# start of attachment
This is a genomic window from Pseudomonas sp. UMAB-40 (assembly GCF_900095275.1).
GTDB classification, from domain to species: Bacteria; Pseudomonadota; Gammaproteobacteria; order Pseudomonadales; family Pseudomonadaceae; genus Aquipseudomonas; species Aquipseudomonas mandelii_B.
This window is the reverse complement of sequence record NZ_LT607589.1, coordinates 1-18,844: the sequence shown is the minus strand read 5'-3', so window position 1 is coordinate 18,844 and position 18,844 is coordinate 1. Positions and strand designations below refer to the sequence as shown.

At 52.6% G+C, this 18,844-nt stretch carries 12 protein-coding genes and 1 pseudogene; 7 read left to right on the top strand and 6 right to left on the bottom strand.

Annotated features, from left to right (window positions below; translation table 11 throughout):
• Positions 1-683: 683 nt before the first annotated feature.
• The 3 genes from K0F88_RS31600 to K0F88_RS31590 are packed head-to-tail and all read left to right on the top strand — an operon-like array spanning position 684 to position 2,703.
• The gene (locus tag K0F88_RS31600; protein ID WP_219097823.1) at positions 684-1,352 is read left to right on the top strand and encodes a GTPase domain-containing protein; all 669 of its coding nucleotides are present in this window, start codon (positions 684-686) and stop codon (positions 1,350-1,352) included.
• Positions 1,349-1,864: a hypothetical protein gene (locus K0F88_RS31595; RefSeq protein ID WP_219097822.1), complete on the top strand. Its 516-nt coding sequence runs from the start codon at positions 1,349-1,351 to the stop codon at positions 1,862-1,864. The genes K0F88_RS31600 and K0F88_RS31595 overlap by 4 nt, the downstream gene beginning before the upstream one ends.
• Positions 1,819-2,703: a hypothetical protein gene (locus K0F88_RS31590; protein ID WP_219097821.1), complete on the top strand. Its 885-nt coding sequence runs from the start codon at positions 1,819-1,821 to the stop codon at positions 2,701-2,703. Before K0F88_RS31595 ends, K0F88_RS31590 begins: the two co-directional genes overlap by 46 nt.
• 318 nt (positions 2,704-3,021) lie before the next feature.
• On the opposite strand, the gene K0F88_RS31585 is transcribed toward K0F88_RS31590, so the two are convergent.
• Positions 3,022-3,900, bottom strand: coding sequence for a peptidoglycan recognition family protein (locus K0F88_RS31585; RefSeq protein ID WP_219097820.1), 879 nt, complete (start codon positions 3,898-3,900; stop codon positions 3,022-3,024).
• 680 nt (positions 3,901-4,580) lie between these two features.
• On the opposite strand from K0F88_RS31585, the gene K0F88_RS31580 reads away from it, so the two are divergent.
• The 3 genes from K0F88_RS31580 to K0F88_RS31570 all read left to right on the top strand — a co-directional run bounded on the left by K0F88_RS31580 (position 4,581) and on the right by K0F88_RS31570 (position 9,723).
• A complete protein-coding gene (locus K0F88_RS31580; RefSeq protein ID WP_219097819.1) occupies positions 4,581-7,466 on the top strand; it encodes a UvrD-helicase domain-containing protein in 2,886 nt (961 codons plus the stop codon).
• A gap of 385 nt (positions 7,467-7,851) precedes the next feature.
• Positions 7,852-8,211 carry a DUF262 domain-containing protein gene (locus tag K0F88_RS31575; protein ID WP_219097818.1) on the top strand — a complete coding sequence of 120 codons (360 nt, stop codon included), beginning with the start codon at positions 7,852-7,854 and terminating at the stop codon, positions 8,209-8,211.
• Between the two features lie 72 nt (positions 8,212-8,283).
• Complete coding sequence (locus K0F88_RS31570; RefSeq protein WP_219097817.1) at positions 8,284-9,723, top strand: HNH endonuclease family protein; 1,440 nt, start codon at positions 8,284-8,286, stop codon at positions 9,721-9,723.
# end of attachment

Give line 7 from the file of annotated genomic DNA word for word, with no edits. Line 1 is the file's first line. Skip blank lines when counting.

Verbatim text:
• The 3 genes from K0F88_RS31600 to K0F88_RS31590 are packed head-to-tail and all read left to right on the top strand — an operon-like array spanning position 684 to position 2,703.